Polyols are a type of sweetener, having fewer calories and less of an effect on blood glucose levels than sugar. For this reason, it is commonly used as a sugar replacement in many foods. Often, we may scan a food label for the lowest sugar levels and once we have found this product it ends up in our baskets. Now we can be happy with this decision and can just wait for the weight to drop off. What you may not have scanned on a food label is the ingredients. Here, on your impressive low sugar product, is everything that is in it. On further inspection you may find these “Polyols”. Polyols are not completely digested like sugar, and are only partially absorbed. This causes the non-digested leads to the formation of gas which is left the body through flatulence. In simpler terms, through the passing of wind. Having too much may cause a laxative effect. Is it really a better alternative to sugar? Here is a list of the types of Polyols that may be listed on a food label’s ingredients Erythritol Hydrogenated Starch Hydrolysates Isomalt Lactitol Maltitol Mannitol Sorbitol Xylitol You may not have spotted these before as the ingredients list is often small and difficult read. However, the controversy behind these sweeteners has escalated and now on some labels you can now find the content of Polyols in grams amongst the nutrition label. Yet not all food labels have this… so be careful, especially with products labelled as “Low Sugar!” These are some of the foods that are likely to contain Polyols Soft and Hard Candy Chewing Gum Chocolates Baked goods Ice Cream Frozen foods Yogurt Fruit Spreads Frosting Canned Fruits In conclusion, the sugar content in your food products matters. In very basic terms the lower the sugar content the better. However, it also pays to be aware of what is replacing those missing sugars and the effects that this content has on your body.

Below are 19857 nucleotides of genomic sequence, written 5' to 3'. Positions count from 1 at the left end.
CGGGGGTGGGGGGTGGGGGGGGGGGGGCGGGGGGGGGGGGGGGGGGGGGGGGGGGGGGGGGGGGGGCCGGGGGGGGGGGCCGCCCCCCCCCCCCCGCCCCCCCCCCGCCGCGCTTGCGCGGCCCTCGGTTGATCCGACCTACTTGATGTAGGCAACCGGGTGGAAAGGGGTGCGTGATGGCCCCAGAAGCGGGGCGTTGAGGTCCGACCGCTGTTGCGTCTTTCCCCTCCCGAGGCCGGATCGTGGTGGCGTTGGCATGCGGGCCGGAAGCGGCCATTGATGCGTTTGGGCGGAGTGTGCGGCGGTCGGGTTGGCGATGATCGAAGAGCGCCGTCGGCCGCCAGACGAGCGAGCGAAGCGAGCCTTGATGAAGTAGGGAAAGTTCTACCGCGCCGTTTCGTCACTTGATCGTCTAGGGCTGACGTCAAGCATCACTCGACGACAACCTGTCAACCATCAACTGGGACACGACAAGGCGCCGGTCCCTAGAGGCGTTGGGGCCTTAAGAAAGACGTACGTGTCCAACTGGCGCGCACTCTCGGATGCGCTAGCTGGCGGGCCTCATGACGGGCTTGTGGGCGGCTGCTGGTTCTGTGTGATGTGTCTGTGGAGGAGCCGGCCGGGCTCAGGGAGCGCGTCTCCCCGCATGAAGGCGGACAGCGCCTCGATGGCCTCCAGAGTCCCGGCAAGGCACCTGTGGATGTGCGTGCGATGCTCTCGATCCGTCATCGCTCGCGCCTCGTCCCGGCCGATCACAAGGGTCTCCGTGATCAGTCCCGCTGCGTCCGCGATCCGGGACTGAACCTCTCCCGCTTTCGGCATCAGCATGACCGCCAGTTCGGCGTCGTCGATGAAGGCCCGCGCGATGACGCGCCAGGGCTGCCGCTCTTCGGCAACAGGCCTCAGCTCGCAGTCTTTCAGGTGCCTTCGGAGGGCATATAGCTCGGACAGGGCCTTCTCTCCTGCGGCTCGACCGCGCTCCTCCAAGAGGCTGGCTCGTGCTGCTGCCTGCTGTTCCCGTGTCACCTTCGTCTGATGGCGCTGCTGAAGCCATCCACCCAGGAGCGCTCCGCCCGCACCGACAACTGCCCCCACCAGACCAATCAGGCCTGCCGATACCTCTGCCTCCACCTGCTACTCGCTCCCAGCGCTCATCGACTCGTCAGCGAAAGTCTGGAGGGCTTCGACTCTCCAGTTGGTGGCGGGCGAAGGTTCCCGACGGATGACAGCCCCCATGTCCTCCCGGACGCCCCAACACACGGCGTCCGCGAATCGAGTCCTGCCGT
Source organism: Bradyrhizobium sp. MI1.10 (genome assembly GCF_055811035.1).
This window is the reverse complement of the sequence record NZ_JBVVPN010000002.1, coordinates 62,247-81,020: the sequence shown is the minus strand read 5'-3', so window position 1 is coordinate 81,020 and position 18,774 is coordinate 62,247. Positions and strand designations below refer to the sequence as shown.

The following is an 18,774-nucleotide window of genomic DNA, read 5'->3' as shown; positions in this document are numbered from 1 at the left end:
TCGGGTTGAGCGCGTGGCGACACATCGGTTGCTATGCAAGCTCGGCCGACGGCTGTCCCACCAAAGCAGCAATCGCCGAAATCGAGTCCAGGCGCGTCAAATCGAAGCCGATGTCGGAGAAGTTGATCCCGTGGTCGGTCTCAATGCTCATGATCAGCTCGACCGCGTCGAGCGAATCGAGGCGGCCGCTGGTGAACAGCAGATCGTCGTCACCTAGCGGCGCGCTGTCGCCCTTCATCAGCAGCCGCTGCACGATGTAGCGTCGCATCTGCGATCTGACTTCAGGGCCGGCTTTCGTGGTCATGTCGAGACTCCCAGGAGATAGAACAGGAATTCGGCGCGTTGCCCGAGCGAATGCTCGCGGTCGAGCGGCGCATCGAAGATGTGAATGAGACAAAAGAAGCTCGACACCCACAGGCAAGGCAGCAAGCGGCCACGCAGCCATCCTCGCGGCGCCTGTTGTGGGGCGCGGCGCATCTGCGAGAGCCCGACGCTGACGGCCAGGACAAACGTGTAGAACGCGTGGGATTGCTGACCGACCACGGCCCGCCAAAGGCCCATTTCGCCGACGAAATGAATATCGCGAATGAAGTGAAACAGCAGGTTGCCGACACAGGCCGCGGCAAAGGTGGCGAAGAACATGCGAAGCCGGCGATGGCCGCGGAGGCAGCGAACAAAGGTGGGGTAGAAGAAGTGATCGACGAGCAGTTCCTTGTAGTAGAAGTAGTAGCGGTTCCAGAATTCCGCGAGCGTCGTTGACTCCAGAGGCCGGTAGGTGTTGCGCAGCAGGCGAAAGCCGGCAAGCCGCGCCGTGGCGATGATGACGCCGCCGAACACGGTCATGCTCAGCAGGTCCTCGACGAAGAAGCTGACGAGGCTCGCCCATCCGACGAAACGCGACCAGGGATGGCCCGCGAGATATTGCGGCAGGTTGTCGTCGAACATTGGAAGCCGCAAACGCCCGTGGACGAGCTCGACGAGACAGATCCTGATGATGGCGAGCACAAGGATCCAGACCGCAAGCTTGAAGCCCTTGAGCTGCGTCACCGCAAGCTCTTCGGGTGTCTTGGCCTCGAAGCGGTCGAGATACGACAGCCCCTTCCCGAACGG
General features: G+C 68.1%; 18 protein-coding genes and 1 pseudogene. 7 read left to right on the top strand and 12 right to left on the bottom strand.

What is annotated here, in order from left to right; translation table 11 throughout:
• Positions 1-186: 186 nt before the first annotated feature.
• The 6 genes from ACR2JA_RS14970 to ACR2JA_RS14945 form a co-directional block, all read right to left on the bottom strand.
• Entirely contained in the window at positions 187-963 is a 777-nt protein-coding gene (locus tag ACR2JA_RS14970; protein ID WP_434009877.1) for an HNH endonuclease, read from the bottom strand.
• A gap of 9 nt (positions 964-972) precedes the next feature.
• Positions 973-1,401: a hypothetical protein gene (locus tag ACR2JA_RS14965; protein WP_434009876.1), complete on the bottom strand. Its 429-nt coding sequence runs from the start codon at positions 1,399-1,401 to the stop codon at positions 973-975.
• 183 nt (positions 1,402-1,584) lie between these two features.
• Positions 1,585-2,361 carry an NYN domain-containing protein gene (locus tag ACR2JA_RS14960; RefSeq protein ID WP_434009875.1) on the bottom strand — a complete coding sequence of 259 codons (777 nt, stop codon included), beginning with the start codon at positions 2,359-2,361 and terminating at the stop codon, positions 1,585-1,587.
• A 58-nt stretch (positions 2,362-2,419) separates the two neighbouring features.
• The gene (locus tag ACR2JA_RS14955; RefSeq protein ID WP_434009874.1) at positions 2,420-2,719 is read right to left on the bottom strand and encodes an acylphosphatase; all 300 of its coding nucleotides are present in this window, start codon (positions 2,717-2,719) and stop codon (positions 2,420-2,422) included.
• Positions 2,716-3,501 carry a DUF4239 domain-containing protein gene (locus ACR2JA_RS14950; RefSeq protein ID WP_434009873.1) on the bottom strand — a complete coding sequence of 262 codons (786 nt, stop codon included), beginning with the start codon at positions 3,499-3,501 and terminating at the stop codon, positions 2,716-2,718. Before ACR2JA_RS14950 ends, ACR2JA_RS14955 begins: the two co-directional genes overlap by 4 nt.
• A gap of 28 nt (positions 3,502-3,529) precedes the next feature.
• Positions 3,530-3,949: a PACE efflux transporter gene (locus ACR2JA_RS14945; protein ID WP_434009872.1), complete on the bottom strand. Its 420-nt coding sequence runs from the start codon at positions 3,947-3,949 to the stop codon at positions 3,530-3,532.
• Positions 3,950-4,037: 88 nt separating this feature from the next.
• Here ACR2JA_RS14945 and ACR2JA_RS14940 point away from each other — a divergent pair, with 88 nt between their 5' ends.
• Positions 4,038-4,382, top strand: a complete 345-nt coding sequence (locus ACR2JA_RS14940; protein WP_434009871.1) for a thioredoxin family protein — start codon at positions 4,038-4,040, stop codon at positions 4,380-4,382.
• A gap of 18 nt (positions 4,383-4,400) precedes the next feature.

top of page
bottom of page